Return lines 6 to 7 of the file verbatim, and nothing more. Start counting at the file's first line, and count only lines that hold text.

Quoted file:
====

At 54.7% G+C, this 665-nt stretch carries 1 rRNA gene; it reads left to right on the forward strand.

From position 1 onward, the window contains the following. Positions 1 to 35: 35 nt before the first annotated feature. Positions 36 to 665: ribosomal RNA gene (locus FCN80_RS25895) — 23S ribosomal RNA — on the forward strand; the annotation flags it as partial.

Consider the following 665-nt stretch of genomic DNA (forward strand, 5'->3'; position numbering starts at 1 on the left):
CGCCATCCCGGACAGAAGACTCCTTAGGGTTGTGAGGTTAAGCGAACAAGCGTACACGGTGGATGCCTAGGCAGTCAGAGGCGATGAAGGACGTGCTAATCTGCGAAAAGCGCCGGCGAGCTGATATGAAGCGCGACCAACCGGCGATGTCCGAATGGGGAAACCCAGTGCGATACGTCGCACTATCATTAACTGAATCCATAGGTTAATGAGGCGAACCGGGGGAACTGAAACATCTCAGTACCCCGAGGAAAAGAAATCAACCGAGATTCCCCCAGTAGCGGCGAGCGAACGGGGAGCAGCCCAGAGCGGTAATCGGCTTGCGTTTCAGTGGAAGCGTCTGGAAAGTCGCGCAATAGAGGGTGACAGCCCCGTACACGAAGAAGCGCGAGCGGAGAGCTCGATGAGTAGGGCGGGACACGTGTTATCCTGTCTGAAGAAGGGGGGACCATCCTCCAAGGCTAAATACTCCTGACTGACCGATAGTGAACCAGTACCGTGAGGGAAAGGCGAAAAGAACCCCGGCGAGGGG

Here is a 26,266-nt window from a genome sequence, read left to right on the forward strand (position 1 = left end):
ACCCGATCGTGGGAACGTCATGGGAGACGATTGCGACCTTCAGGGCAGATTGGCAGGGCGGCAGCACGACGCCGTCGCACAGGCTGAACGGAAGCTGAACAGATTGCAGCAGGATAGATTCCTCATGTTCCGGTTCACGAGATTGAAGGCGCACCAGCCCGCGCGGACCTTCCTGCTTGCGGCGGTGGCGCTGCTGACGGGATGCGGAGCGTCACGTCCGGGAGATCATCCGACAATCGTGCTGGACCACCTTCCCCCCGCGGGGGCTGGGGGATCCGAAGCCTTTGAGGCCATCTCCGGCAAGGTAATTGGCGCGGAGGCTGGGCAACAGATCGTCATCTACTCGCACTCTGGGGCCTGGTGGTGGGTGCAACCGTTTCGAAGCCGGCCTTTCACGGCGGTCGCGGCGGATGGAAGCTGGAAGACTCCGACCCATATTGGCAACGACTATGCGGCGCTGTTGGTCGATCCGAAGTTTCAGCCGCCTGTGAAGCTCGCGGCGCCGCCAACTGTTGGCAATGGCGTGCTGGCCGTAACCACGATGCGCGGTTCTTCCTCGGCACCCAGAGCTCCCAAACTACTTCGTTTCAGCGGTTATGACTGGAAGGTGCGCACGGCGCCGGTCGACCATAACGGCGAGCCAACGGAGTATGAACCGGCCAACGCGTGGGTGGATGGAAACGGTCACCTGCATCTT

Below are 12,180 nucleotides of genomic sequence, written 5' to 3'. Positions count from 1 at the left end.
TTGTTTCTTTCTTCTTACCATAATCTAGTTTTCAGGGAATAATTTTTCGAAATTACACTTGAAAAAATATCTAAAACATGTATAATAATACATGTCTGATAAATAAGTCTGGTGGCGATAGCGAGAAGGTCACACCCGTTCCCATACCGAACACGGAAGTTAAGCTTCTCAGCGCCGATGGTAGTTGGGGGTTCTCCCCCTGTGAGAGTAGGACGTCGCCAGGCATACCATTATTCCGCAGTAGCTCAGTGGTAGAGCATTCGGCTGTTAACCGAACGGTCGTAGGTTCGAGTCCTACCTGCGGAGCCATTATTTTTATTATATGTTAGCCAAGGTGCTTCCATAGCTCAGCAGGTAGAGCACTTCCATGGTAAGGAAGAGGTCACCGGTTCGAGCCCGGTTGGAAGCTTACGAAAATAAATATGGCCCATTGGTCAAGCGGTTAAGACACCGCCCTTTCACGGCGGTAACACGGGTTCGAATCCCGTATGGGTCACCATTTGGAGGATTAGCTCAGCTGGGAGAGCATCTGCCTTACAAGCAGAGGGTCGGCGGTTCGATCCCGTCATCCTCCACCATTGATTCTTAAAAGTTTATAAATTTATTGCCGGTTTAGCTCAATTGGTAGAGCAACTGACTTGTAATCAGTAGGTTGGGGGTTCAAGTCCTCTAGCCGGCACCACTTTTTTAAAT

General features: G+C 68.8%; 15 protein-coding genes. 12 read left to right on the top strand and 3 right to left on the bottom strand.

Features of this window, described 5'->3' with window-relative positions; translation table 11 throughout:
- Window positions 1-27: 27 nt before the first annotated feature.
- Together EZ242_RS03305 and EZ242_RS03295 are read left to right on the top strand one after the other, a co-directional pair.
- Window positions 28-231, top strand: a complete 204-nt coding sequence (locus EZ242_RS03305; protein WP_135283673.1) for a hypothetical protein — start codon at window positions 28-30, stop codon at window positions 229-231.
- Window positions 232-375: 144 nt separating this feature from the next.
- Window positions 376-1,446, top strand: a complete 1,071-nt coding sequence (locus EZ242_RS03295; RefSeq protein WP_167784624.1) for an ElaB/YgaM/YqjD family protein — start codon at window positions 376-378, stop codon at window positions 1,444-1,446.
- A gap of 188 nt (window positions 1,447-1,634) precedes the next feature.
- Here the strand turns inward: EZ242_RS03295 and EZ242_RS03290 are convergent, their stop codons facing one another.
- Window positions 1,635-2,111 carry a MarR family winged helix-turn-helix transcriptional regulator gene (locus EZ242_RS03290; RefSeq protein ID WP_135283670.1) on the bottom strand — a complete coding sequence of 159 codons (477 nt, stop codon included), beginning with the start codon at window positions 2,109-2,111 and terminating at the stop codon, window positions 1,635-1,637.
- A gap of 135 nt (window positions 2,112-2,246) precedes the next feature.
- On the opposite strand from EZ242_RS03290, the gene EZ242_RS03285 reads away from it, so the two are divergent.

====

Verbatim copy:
ACCCGATCGTGGGAACGTCATGGGAGACGATTGCGACCTTCAGGGCAGATTGGCAGGGCGGCAGCACGACGCCGTCGCACAGGCTGAACGGAAGCTGAACAGATTGCAGCAGGATAGATTCCTCATGTTCCGGTTCACGAGATTGAAGGCGCACCAGCCCGCGCGGACCTTCCTGCTTGCGGCGGTGGCGCTGCTGACGGGATGCGGAGCGTCACGTCCGGGAGATCATCCGACAATCGTGCTGGACCACCTTCCCCCCGCGGGGGCTGGGGGATCCGAAGCCTTTGAGGCCATCTCCGGCAAGGTAATTGGCGCGGAGGCTGGGCAACAGATCGTCATCTACTCGCACTCTGGGGCCTGGTGGTGGGTGCAACCGTTTCGAAGCCGGCCTTTCACGGCGGTCGCGGCGGATGGAAGCTGGAAGACTCCGACCCATATTGGCAACGACTATGCGGCGCTGTTGGTCGATCCGAAGTTTCAGCCGCCTGTGAAGCTCGCGGCGCCGCCAACTGTTGGCAATGGCGTGCTGGCCGTAACCACGATGCGCGGTTCTTCCTCGGCACCCAGAGCTCCCAAACTACTTCGTTTCAGCGGTTATGACTGGAAGGTGCGCACGGCGCCGGTCGACCATAACGGCGAGCCAACGGAGTATGAACCGGCCAACGCGTGGGTGGATGGAAACGGTCACCTGCATCTT

Below are 12,180 nucleotides of genomic sequence, written 5' to 3'. Positions count from 1 at the left end.